Tom Ross

Tom Ross

Tom Ross: Just a dirt bag local skier

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Tom Ross

Tom Ross' column appears in Steamboat Today. Contact him at 970-871-4205 or tross@SteamboatToday.com.

Find more columns by Tom here.

— I was returning from a rewarding powder skiing expedition to Walton Peak during the weekend when a young stranger referred to me as “a dirt bag local.” I chose to take it as a compliment.

To be clear, the young man who made the comment was not insensitive enough to call me a dirt bag to my face. And if he was in fact referring to me, and not to some other dirt bag in the middle of that snow-swept meadow on Rabbit Ears Pass, he almost certainly thought he was out of earshot when he stereotyped me.

After crossing Walton Creek, I had paused to put the climbing skins back on my skis before the last little march up to the parking lot. I was just getting under way again when a trio of adults approached on snowshoes. We exchanged smiles and pleasantries and I observed that there were good powder turns to be had up on the peak.

Soon after we passed, with the separation between us at about 20 yards, I heard one of the two men in the party remark, “Some of these dirt bag locals who can’t afford a season pass,” and then I believe he said something to the effect of, “come up here to ski powder.”

It wouldn’t have been unlike me to call out a sarcastic response at that point.

“Who you callin’ dirt bag, snowshoe guy? Your mother skis in galoshes!”

But in this case, I never felt the impulse. Maybe it was because I was still buzzing with satisfaction over the tight parallel turns a friend and I had carved like signatures into the east face of Walton Peak a bit earlier.

Actually, I found the dirt bag remark amusing.

As best I can tell, the derivation of the term “dirt bag” has its genesis in upright vacuum cleaners that catch household dust bunnies in a heavy paper bag. Hence, a dirt-bag skier would be someone trailing a cloud of dust, hairballs, stale Cocoa Puffs and the dried-out husks of household flies behind them.

The whiskers on my chin might have looked a little grizzled, and I’m certain I was having a bad hair day as I slogged back to the pickup in the Walton Creek parking lot Sunday. But I was wearing perfectly decent outdoor clothing and a brand new ski pack, and I definitely wasn’t trailing a cloud of dust.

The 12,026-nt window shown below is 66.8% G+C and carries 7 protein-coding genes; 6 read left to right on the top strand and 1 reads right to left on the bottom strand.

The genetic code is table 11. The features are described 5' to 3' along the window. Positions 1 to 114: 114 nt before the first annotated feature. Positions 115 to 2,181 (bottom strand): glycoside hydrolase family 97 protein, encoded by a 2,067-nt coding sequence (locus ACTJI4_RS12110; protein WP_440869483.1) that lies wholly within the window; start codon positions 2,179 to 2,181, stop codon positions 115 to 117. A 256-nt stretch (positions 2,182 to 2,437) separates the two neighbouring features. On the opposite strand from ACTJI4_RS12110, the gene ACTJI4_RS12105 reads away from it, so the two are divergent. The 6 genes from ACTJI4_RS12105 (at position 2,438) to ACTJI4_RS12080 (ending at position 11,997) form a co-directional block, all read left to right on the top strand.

Still, given a choice, I think I’d rather be referred to as a dirt bag than a dust bunny. So I’ll accept that I’m nothing but a bag of dirt on skis and wear the label with pride.

I can understand why some people would be puzzled about the motivations of those who bother to climb up modest mountains to ski powder when the Steamboat Ski Area offers so much prime terrain, gladed tree runs and an abundance of high-speed chairlifts.

The simplest answer I can provide is that after 33 winters in the Yampa Valley, I get a kick out of all kinds of skiing. I enjoyed some medium-speed cruising on Mount Werner on Feb. 6, and back in November I took my old Fischer touring skis — the ones with quaint metal edges — out of the garage to do some early season kicking and gliding.

I’m looking forward to taking my 1937 slalom skis for a spin through the trees during the Wooden Ski Rendezvous up in Columbine on Feb. 26. And if the snow holds up this spring, we’ll sneak up on the pass one last time to skate on the morning crust in early May.

Another factor in my determination to earn some of my turns the hard way is the onset of Aging Weekend Warrior Syndrome.

When one reaches his or her late 50s, hanging on to physical fitness is a big part of the equation. It’s one of the reasons I spend so much of my time on skis skating at a groomed touring center — there’s no workout quite like it.

Truth is, I’m proud to be a dirt bag local skier who occasionally climbs for his turns in the mild country on Rabbit Ears Pass.

To reach Tom Ross, call 970-871-4205 or email tross@SteamboatToday.com

Comments

Paul Brabenec 2 years, 8 months ago

I'm with you, Tom. Some of the best skiing isn't for sale. Wool army pants, dried fruit and nuts, Ravens and Steller's Jays, a couple of friends and the Colorado sky and some sweet snow, all for free.

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